Tacoma council rejects $4.7 million in raises for nearly 400 workers

But 17 general government workers will get pay raises

Staff writerMay 7, 2013 

Citing fairness issues, Tacoma’s City Council unanimously rejected a measure Tuesday that would have given nearly 400 nonunion Tacoma Public Utilities workers $4.7 million in market-based pay raises over the current two-year budget cycle.

“I don’t feel comfortable in giving (market-driven) raises for just some employees and not for others,” Councilman Ryan Mello said.

In a separate move, the council approved boosting pay for 17 general government workers for a different reason: Most are supervisors who in some cases are earning less than employees they supervise.

“In these cases, we have assistant chiefs in the police and fire departments that are making more than the chiefs,” Mello said. “In a chain of command structure, that needs to be changed.”

In all, the approved pay adjustments for general government employees – set to kick in May 20 – will amount to $363,073 in 2013-14, City Manager T.C. Broadnax said.

The salary adjustments included 13 percent raises to Police Chief Don Ramsdell and Fire Chief Duggan, both of whom are now paid less than some top assistants or deputies in their respective departments.

Both chiefs – who have topped out the pay ceilings for their positions – will see their annual salaries rise by about $20,000 to nearly $195,000.

Approval of the raises came after the seven council members attending Tuesday’s meeting unanimously agreed to back Mello’s idea to pull apart what had been one measure combining proposed raises for both TPU and general government workers.

“It’s a bit of a hard pill to swallow,” Councilwoman Lauren Walker said of the proposed TPU raises. “Therefore I want to vote on them separately.”

The proposed TPU boosts sought to reset pay scales for about 389 nonunion utilities employees in 94 job classes at the 60th percentile of market – the city’s new employee pay target. They ranged from 0.7 percent in one case, to as high as 22 percent in another. Most job classes were targeted for hikes from 5-10 percent, but at least 18 classifications would have garnered raises of more than 10 percent.

Under the measure, some of TPU’s highest paid employees also stood to get some of the biggest raises. Utilities Director Bill Gaines – already the highest paid city employee – would have had his salary jump by 18 percent, from $310,000 to $366,000 per year.

Earlier this week, Gaines told The News Tribune if the council approved the measure, he planned to initially take only about half of his raise – what he called a “fairer” pay level.

But he also contended the proposed pay rate adjustments were long overdue. While competing utilities typically reset pay annually, Gaines noted TPU’s nonunion workers hadn’t received a pay raise in more than four years. In some cases, departing TPU employees have cited pay as a factor, he added.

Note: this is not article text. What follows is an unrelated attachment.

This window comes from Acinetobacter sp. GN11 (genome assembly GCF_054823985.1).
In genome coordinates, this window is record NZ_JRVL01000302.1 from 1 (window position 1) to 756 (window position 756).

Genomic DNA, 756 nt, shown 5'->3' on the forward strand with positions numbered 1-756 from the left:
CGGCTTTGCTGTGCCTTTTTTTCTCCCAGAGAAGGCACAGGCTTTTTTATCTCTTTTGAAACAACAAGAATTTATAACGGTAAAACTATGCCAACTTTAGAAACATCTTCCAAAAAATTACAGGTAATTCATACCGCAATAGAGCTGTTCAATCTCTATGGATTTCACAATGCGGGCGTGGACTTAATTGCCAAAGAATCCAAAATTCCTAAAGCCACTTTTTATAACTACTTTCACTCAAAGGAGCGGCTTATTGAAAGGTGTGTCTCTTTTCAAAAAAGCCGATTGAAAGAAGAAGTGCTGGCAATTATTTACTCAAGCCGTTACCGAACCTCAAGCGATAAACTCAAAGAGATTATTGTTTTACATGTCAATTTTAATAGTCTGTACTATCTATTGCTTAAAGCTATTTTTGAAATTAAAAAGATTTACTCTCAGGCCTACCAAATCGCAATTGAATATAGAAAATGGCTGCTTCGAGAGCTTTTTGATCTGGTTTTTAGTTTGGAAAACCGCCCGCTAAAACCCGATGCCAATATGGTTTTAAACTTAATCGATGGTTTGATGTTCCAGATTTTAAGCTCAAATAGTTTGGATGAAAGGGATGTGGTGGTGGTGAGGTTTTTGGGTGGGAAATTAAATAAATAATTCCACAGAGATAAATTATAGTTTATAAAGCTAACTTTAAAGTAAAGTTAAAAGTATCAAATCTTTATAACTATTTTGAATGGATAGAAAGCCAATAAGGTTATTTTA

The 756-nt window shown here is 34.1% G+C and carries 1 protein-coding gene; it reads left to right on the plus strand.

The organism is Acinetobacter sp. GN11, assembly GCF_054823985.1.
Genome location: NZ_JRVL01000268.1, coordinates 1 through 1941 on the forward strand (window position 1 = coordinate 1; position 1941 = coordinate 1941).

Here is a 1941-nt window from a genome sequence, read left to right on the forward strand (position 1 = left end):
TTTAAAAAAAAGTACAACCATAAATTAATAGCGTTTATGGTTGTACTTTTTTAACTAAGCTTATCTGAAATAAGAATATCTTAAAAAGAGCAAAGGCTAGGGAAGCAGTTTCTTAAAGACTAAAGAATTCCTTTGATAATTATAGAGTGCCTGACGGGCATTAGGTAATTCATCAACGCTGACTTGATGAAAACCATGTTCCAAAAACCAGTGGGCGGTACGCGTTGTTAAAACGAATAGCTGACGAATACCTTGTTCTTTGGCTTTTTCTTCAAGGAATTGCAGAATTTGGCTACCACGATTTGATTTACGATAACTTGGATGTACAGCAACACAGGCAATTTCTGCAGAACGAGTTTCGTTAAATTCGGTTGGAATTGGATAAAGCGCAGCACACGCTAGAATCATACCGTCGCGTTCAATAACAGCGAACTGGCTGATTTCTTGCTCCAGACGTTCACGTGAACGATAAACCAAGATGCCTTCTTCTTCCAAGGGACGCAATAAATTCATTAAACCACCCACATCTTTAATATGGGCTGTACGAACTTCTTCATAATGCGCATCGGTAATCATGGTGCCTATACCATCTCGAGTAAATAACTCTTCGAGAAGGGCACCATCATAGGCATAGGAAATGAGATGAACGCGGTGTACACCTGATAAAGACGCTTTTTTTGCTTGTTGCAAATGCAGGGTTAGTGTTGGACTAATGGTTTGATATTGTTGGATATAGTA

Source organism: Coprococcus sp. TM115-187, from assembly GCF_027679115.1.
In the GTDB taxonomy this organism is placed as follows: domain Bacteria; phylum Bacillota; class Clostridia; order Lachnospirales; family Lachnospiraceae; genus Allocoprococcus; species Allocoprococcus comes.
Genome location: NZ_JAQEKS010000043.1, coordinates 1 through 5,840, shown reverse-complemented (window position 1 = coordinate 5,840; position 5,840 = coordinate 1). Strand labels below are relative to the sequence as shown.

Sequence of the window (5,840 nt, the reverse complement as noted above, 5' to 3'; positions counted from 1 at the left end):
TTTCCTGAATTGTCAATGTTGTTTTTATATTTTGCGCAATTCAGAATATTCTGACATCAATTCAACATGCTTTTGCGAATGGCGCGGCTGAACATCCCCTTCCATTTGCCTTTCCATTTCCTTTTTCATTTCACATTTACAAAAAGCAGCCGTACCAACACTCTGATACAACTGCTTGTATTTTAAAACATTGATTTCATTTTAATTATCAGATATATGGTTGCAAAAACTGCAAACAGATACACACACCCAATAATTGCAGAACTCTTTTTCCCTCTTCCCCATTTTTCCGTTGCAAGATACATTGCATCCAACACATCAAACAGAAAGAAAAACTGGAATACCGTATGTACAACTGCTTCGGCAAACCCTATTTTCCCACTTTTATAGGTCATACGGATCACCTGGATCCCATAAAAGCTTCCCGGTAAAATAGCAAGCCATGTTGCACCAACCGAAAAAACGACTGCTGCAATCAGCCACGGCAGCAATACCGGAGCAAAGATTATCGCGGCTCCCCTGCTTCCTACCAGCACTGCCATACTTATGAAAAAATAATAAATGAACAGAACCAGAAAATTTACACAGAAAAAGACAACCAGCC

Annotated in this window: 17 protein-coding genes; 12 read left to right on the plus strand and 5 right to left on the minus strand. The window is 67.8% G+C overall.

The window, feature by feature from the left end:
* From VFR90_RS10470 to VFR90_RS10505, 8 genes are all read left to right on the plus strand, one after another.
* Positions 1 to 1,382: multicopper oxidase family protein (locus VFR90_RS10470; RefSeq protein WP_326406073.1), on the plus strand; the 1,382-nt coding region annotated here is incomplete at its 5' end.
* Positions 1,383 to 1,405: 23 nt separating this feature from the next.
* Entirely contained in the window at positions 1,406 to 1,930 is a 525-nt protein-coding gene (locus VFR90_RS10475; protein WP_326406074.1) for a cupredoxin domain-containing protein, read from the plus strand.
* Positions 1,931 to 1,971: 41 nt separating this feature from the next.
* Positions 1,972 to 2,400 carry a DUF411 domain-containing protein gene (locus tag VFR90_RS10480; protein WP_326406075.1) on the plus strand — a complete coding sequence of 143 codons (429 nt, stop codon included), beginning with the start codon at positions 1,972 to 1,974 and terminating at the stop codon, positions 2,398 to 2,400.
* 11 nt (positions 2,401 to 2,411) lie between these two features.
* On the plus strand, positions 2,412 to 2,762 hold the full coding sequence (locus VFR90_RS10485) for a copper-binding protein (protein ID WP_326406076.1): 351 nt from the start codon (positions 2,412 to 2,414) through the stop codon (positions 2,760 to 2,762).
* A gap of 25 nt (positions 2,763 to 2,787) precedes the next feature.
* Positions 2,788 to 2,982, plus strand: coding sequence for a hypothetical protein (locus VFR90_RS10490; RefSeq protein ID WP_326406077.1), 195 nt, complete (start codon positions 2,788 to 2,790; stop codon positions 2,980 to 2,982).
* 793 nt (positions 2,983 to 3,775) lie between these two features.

“The main reason (for the raises) is for recruitment and retention of people,” Gaines said.

But Mello said he hasn’t been convinced by that explanation, saying TPU officials have never given him proof workers are leaving over pay. Mello also questioned the size and timing of the proposed raises, noting hundreds of general government utilities workers who do similar work aren’t due for raises.

“While I would love to give everyone pay raises,” Mello said, “the financial reality is we cannot.”

All seven council members in attendance Tuesday – Mello, Walker, David Boe, Marty Campbell, Anders Ibsen, Mayor Marilyn Strickland and Robert Thoms – voted against the TPU raises. Council members Joe Lonergan and Victoria Woodards were absent.

The council’s action confounded TPU spokeswoman Chris Gleason, who said after Tuesday’s vote the proposed pay adjustments were solidly based on the council’s newly adopted “compensation philosophy.”

“We aligned these adjustments to that (philosophy), but now they’re saying that’s not what they want,” Gleason said. “We need to understand better what they’re after.”

Gleason added that in March, the council gave similar “market-based” pay raises to unionized workers “pretty much without fanfare or comment.”

Aside from the fire and police chief positions, the other general government positions approved for raises Tuesday included financial supervisor (5.8 percent), information technology supervisor (8 percent), real estate officer (7.6 percent) and senior real estate officer (7.6 percent).

One other job class – the assistant-to-the-city manager – was approved to receive a 42 percent hike, bringing its pay ceiling to $124,000.

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